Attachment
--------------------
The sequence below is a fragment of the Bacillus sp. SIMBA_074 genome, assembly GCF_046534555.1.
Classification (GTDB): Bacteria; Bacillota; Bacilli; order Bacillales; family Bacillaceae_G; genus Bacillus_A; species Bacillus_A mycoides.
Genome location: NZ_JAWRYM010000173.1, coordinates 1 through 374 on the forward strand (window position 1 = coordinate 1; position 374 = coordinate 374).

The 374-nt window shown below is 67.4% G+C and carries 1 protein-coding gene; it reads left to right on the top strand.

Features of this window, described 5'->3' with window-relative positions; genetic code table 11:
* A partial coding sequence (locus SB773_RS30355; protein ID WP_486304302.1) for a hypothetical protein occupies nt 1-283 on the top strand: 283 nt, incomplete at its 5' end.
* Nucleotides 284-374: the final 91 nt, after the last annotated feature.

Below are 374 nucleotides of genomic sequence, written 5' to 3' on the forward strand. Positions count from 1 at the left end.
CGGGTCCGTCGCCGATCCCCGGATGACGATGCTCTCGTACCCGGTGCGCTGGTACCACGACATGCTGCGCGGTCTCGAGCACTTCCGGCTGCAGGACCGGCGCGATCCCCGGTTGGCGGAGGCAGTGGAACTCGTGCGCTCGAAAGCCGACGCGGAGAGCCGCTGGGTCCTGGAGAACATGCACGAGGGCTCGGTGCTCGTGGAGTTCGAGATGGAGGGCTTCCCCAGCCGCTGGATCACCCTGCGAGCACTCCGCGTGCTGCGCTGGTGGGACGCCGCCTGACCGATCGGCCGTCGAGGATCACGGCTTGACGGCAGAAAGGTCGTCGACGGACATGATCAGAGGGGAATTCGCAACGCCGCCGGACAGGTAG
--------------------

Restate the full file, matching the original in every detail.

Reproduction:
The sequence below is a fragment of the Bacillus sp. SIMBA_074 genome, assembly GCF_046534555.1.
Classification (GTDB): Bacteria; Bacillota; Bacilli; order Bacillales; family Bacillaceae_G; genus Bacillus_A; species Bacillus_A mycoides.
Genome location: NZ_JAWRYM010000173.1, coordinates 1 through 374 on the forward strand (window position 1 = coordinate 1; position 374 = coordinate 374).

The 374-nt window shown below is 67.4% G+C and carries 1 protein-coding gene; it reads left to right on the top strand.

Features of this window, described 5'->3' with window-relative positions; genetic code table 11:
* A partial coding sequence (locus SB773_RS30355; protein ID WP_486304302.1) for a hypothetical protein occupies nt 1-283 on the top strand: 283 nt, incomplete at its 5' end.
* Nucleotides 284-374: the final 91 nt, after the last annotated feature.

Below are 374 nucleotides of genomic sequence, written 5' to 3' on the forward strand. Positions count from 1 at the left end.
CGGGTCCGTCGCCGATCCCCGGATGACGATGCTCTCGTACCCGGTGCGCTGGTACCACGACATGCTGCGCGGTCTCGAGCACTTCCGGCTGCAGGACCGGCGCGATCCCCGGTTGGCGGAGGCAGTGGAACTCGTGCGCTCGAAAGCCGACGCGGAGAGCCGCTGGGTCCTGGAGAACATGCACGAGGGCTCGGTGCTCGTGGAGTTCGAGATGGAGGGCTTCCCCAGCCGCTGGATCACCCTGCGAGCACTCCGCGTGCTGCGCTGGTGGGACGCCGCCTGACCGATCGGCCGTCGAGGATCACGGCTTGACGGCAGAAAGGTCGTCGACGGACATGATCAGAGGGGAATTCGCAACGCCGCCGGACAGGTAG